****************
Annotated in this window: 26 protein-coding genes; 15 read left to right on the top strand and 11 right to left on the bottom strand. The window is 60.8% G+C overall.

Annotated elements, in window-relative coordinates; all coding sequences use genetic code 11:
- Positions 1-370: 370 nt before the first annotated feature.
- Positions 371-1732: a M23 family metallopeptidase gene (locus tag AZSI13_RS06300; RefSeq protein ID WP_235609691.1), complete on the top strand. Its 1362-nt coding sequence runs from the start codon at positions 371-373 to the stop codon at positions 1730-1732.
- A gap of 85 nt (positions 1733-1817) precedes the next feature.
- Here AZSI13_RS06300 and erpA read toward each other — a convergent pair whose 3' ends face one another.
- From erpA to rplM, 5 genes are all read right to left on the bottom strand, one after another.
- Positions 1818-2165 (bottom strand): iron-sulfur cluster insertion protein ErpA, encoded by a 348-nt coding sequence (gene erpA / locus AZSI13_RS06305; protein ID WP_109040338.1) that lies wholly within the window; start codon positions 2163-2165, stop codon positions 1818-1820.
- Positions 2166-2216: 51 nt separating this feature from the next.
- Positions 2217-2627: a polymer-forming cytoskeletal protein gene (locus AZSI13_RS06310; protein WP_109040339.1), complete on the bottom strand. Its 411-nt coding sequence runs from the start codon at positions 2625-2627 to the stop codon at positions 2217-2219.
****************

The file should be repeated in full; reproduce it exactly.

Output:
Annotated in this window: 26 protein-coding genes; 15 read left to right on the top strand and 11 right to left on the bottom strand. The window is 60.8% G+C overall.

Annotated elements, in window-relative coordinates; all coding sequences use genetic code 11:
- Positions 1-370: 370 nt before the first annotated feature.
- Positions 371-1732: a M23 family metallopeptidase gene (locus tag AZSI13_RS06300; RefSeq protein ID WP_235609691.1), complete on the top strand. Its 1362-nt coding sequence runs from the start codon at positions 371-373 to the stop codon at positions 1730-1732.
- A gap of 85 nt (positions 1733-1817) precedes the next feature.
- Here AZSI13_RS06300 and erpA read toward each other — a convergent pair whose 3' ends face one another.
- From erpA to rplM, 5 genes are all read right to left on the bottom strand, one after another.
- Positions 1818-2165 (bottom strand): iron-sulfur cluster insertion protein ErpA, encoded by a 348-nt coding sequence (gene erpA / locus AZSI13_RS06305; protein ID WP_109040338.1) that lies wholly within the window; start codon positions 2163-2165, stop codon positions 1818-1820.
- Positions 2166-2216: 51 nt separating this feature from the next.
- Positions 2217-2627: a polymer-forming cytoskeletal protein gene (locus AZSI13_RS06310; protein WP_109040339.1), complete on the bottom strand. Its 411-nt coding sequence runs from the start codon at positions 2625-2627 to the stop codon at positions 2217-2219.